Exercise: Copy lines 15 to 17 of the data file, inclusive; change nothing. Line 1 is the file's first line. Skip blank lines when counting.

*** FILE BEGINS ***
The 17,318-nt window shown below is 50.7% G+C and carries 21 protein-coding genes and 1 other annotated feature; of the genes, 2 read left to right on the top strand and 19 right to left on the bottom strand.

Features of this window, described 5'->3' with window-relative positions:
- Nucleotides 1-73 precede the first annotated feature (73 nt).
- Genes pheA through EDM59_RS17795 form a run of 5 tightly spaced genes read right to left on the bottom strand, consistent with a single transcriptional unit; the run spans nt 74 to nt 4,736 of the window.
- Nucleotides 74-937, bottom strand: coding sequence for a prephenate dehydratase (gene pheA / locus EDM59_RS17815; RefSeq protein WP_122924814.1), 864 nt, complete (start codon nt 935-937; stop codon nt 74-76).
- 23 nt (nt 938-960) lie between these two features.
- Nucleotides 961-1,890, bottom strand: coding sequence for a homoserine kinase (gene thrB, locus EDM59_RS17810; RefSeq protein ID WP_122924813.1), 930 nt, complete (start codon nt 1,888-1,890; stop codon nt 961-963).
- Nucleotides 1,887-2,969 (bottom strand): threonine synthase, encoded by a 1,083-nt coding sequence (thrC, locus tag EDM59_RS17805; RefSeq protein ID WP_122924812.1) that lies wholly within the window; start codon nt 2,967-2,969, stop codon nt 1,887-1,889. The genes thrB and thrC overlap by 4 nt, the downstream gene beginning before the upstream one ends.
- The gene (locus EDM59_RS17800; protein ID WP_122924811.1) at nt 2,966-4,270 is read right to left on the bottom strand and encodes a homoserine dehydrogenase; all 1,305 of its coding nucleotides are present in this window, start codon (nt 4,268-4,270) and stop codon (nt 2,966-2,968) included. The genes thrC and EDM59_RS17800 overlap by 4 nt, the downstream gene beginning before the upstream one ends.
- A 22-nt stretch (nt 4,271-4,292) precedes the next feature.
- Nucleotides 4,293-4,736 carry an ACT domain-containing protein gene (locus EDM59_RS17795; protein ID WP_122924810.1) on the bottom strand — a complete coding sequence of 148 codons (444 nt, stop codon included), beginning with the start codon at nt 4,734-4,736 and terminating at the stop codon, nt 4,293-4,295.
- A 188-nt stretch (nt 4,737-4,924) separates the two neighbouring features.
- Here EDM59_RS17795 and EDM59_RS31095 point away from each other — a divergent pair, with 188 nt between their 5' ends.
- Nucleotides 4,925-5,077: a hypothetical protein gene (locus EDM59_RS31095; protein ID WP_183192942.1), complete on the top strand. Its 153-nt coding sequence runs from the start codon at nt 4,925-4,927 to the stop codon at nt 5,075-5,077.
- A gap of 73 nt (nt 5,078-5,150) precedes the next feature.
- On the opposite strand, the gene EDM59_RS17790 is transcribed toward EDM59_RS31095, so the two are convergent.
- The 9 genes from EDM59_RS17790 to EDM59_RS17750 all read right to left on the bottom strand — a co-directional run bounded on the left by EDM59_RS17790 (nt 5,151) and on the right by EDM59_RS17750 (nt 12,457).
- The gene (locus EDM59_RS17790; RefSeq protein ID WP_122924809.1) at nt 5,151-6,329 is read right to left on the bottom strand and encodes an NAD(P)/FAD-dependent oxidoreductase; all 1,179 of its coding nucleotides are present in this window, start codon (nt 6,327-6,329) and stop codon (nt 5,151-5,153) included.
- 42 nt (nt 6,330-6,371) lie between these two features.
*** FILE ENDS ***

- A gap of 73 nt (nt 5,078-5,150) precedes the next feature.
- On the opposite strand, the gene EDM59_RS17790 is transcribed toward EDM59_RS31095, so the two are convergent.
- The 9 genes from EDM59_RS17790 to EDM59_RS17750 all read right to left on the bottom strand — a co-directional run bounded on the left by EDM59_RS17790 (nt 5,151) and on the right by EDM59_RS17750 (nt 12,457).